U.S. Pat. No. 5,572,261 by the present inventor shows a method of determining the relative delay between an audio and a video signal by inspecting the video for a speaker's mouth and determining various mouth patterns of movement which correspond to sounds which are present in the audio signal. The time relationship between a mouth pattern which creates a sound and the occurrence of that sound in the audio is used as a measure of audio to video timing.
U.S. Pat. No. 5,751,368, a CIP of U.S. Pat. No. 5,530,483 shows the use of comparing samples of relatively delayed and undelayed versions of video signal images for determining the delay of multiple signals.
Applicant incorporates all of the above prior art patents herein as fully as if they were set forth in their entirety for the purposes of enabling one of ordinary skill in the art to practice the present invention in so far as the present invention utilizes many elements which are taught therein. In particular, attention is called to U.S. Pat. No. RE 33,535 and the teachings of generating a timing signal in response to an audio signal, and the comparison of a recovered timing signal and a newly generated timing signal at the receiving site to determine the relative delay therebetween.
The above cited inventions often prove to be less than complete solutions for modern television systems and others which transmit or store a plurality of signals for various reasons including for example those problems recited below. In particular, the current transmission of MPEG compressed television signals has proven to have particular difficulty in maintaining audio to video synchronization, and the prior art has particular problems in dealing with such.
U.S. Pat. No. 4,313,135 compares relatively undelayed and delayed versions of the same video signal to provide a delay signal. This method requires connection between the undelayed site and the delayed site and is unsuitable for environments where the two sites are some distance apart. For example where television programs are sent from the network in New York to the affiliate station in Los Angeles such system is impractical because it would require the undelayed video to be sent to the delayed video site in Los Angeles without appreciable delay, somewhat of an oxymoron when the problem is that the transmission itself creates the delay which is part of the problem. A problem also occurs with large time delays such as occur with storage such as by recording since by definition the video is to be stored and the undelayed version is not available upon the subsequent playback or recall of the stored video.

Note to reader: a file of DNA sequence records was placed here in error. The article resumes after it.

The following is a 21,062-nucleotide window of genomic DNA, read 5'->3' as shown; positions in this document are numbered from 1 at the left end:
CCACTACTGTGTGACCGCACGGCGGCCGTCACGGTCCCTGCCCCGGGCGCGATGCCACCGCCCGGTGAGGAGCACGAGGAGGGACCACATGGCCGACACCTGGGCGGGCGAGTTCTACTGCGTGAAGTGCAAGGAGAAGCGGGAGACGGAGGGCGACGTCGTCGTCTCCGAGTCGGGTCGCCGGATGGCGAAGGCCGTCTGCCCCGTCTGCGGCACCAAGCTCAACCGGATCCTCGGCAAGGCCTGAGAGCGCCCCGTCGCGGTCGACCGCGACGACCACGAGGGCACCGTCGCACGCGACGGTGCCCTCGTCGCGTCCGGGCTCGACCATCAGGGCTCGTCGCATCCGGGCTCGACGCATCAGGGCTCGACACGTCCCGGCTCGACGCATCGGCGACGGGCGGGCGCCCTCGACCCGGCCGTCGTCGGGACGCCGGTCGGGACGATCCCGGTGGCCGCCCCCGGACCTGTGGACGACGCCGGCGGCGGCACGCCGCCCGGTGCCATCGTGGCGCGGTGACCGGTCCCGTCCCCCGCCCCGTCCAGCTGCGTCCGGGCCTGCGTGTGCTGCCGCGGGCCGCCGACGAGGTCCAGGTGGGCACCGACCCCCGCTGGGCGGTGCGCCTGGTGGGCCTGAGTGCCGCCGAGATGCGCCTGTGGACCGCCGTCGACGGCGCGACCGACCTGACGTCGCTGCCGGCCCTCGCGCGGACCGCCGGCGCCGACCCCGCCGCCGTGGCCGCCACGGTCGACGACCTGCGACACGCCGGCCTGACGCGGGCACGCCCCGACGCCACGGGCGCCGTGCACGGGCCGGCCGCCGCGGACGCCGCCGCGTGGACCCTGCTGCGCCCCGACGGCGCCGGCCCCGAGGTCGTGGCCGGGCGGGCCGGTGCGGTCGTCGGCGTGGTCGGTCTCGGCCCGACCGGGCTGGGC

U.S. Pat. Nos. 4,665,431 and 5,675,388 show transmitting an audio signal as part of a video signal so that both the audio and video signals experience the same transmission delays thus maintaining the relative synchronization therebetween. This method is expensive for multiple audio signals, and the digital version has proven difficult to implement when used in conjunction with video compression such as MPEG.
U.S. Reissue Pat. No. RE 33,535 corresponding to U.S. Pat. No. 4,703,355 shows in the preferred embodiment to encode a timing signal in the vertical interval of a video signal and transmitting the video signal with the timing signal. Unfortunately many systems strip out and fail to transmit the entire vertical interval of the video signal thus causing the timing signal to be lost. It is suggested to put a timing signal in the audio signal, which is continuous thus reducing the probability of losing the timing signal. Unfortunately it is difficult and expensive to put a timing signal in the audio signal in a manner which ensures that it will be carried with the audio signal, is easy to detect, and is inaudible to the most discerning listener.
U.S. Pat. No. 5,202,761 shows to encode a pulse in the vertical interval of a video signal before the video signal is delayed. This method also suffers when the vertical interval is lost.
U.S. Pat. No. 5,530,483 shows determining video delay by a method which includes sampling an image of the undelayed video. This method also requires the undelayed video, or at least the samples of the undelayed video, be available at the receiving location without significant delay. Like the '135 patent above this method is unsuitable for long distance transmission or time delays resulting from storage.
U.S. Pat. No. 5,572,261 shows a method of determining the relative delay between an audio and a video signal by inspecting the video for particular sound generating events such as a particular movement of a speaker's mouth and determining various mouth patterns of movement which correspond to sounds which are present in the audio signal. The time relationship between a video event such as mouth pattern which creates a sound and the occurrence of that sound in the audio is used as a measure of audio to video timing. This method requires a significant amount of audio and video signal processing to operate.
U.S. Pat. No. 5,751,368, a CIP of U.S. Pat. No. 5,530,483 shows the use of comparing samples of relatively delayed and undelayed versions of video signal images for determining the delay of multiple signals. Like the '483 patent the '368 patent needs for the undelayed video or at least samples thereof to be present at the receiving location.
U.S. Pat. No. 6,330,033 and Division U.S. Pat. No. 6,351,281 show a delay tracker for a signal processing system, where the delay tracker utilizes a special code or pulse associated with the tracked signal with the system including a pulse detector later recognizing the special code or pulse in order to identify such signal and ascertain any delays associated with the signal including possible resynchronization of associated signals. In the preferred embodiment the invention is utilized with video and audio signals to measure or maintain lip sync. The delay tracker is associated with the video signal in a manner that it will be carried through the processing that it is expected to receive. In one particular example the tracker which is associated with the video signal is generated in response to certain artifacts or characteristics already present in the audio signal.